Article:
As we approach the end of 2015, cloud storage and backup services are undoubtedly set to grow largely this next year. That also means more space will be used, but how much data storage do you actually need? I have previously provided tips on how to determine the amount of cloud space you may need. A popular number for extra large plans you see is 1TB (Terabyte) option, that’s 1,000 GB’s of data you can use to store photos, videos, documents and so on. That being said the obvious question arises, is 1TB too much?
The average user may say that 1TB is more than they need. It’s a considerably large amount of storage when you consider the fact that most people don’t use 1TB of data on their personal drive to start off with. However when it comes to backups and online storage it’s a completely different ball game, when you’re backing up files constantly and over an extended period of time and sometimes from various sources having 1TB of data can prove useful if you have lots of data. If not, steer clear as the price of cloud storage can quickly add up.
Where most users don’t even backup their important data, computer drives and so on, cloud storage and backup services are often a good reason to start. With some services such as JustCloud, BackupGenie, and SugarSync offering advanced automated backups, you can now sync up all your devices from computers to mobile phones and tables to backup every week all automatically. It requires you to initially setup the service on each device, but once the work is done, you can rest knowing all your data is securely being backed up now. You may still not need 1TB of data to get this done, in fact you may only need a fraction of that amount of storage to effectively backup the whole family’s collection of computer and mobile devices.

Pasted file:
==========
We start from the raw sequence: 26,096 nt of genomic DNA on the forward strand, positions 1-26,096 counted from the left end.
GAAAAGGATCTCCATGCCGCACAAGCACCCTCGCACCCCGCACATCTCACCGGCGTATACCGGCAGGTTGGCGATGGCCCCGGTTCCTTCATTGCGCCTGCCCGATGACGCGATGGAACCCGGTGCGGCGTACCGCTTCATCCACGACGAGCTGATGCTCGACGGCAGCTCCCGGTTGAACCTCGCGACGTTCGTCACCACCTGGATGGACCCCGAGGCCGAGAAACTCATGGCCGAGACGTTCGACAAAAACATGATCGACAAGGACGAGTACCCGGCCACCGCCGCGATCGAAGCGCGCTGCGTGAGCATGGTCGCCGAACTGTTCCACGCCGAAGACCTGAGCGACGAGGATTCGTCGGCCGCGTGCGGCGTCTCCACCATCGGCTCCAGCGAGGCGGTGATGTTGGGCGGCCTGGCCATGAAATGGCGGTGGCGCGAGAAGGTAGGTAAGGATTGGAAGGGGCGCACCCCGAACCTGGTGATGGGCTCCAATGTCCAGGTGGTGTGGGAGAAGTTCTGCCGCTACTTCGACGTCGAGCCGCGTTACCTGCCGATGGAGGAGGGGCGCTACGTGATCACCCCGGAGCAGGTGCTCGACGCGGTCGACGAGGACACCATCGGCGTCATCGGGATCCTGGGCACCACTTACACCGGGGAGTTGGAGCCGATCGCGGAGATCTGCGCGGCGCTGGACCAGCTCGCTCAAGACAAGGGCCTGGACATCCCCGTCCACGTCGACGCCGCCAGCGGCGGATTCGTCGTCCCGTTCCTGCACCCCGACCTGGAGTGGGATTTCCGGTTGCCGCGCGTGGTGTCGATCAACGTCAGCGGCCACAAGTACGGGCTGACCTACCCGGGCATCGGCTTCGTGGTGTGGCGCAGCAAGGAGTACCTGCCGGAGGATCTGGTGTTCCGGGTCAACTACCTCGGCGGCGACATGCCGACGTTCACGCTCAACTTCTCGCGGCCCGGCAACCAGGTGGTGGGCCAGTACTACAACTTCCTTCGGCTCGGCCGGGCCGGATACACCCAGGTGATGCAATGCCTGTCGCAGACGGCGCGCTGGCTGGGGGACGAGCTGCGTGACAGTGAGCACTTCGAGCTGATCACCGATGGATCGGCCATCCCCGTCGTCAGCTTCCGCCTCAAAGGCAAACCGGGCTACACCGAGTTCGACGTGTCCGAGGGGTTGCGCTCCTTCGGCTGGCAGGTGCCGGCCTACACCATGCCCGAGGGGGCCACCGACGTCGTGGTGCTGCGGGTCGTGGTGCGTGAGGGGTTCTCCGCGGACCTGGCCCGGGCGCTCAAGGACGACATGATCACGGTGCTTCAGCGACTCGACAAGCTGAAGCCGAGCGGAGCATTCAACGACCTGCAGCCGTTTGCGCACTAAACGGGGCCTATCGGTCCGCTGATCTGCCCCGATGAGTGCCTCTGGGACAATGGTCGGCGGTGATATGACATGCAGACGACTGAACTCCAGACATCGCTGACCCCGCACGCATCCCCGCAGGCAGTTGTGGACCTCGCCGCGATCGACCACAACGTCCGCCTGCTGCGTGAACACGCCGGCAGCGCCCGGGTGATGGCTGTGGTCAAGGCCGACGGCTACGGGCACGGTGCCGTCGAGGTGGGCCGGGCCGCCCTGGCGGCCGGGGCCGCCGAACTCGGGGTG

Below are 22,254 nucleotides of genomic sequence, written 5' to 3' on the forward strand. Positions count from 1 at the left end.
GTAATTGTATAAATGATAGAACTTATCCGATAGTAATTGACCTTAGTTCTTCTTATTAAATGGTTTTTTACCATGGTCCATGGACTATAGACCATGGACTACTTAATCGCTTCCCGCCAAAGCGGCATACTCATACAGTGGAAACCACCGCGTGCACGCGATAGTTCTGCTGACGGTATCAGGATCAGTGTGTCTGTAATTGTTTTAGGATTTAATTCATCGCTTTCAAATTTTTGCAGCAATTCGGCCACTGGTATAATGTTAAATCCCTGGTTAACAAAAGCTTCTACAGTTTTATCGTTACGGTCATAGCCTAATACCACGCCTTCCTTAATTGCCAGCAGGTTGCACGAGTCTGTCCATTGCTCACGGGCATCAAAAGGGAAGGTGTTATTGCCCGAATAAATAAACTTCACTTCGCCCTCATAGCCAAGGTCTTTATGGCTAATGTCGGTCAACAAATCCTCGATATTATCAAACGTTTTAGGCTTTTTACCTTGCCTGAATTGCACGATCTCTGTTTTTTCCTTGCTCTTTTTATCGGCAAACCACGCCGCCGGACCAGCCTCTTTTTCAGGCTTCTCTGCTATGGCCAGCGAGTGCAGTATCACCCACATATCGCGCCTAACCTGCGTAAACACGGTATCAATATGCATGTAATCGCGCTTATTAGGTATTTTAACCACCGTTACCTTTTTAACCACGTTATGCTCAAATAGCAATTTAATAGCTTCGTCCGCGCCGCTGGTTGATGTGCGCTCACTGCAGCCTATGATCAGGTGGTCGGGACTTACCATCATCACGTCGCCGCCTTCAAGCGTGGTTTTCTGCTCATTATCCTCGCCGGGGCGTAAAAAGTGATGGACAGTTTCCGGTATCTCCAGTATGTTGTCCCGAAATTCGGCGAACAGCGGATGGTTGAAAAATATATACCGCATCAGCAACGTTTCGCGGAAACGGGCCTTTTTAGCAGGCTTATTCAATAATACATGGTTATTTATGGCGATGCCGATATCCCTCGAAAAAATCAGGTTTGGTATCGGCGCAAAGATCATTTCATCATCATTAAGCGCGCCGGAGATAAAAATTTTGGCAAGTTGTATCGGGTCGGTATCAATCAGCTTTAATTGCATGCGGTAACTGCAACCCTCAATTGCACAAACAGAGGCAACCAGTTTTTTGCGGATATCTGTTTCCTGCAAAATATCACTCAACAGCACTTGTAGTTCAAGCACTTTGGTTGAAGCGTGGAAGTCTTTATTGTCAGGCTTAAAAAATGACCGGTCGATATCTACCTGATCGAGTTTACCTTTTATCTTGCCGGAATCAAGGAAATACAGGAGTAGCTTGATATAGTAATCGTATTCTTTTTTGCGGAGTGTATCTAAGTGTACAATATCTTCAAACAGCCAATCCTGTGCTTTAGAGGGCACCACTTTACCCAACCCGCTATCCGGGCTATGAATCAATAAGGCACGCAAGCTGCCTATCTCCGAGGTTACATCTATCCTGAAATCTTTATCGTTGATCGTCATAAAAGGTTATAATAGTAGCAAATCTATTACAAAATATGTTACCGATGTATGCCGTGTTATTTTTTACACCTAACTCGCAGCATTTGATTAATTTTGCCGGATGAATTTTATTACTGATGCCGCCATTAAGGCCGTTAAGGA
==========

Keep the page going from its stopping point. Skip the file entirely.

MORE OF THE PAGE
For home users, having 1TB or more of cloud storage space can be very expensive, and physical drives often provide a better value in the long run, but that’s given that you have enough luck of having little amounts of disk failiures ahead. You also need to consider getting two identical drives in order to have a redundant backup, as failiures to tend to be more of a “when” than “if” kind of scenario.
Cloud storage offers a cost effective option to business and enterprise level companies that require large amounts physical drive storage solutions. For one, the service is easily scallable compared to physical drives, but more importantly, we all know that hard drives fail. This means you need to not only continuously buy new drives for additional space, but you also need to replace the failed ones to ensure you always have a backup RAID setup for each and thats without factoring in the manhours for your IT team to manage and upkeep the infrastructure. Cloud storage providers can do that work for you at a better rate due to the scale of their operations, all while providing next level features that surpass typical NAS environments.
Hardware (Hard Drives vs Cloud):
Touching on the subject of physical storage versus online storage; if you go out and buy a 1TB drive on sale you may save some money, however as mentionned above, for backup purposes you should always consider two identical drives for eventual hardware failure. Although SSD – Solid State Drives promise to last longer, the current cost does not make them a valued option for large amounts of storage. Additionally, using physical storage as opposed to cloud backups, you will not benefit from auto sync features and automated backups. Having to deal with 3rd party software or manually backing up your data can be very time consuming. In the end, the best solution is a combination of both physical and online cloud storage.
At the end of the day it comes down to what your requirements are; but most common family households with a computer or two or even three, with a variety of files to backup will usually require less than 1TB of space. However if your into multimedia movies, music and photos and you want to keep those files secured offsite than 1TB is never too much if you can afford it.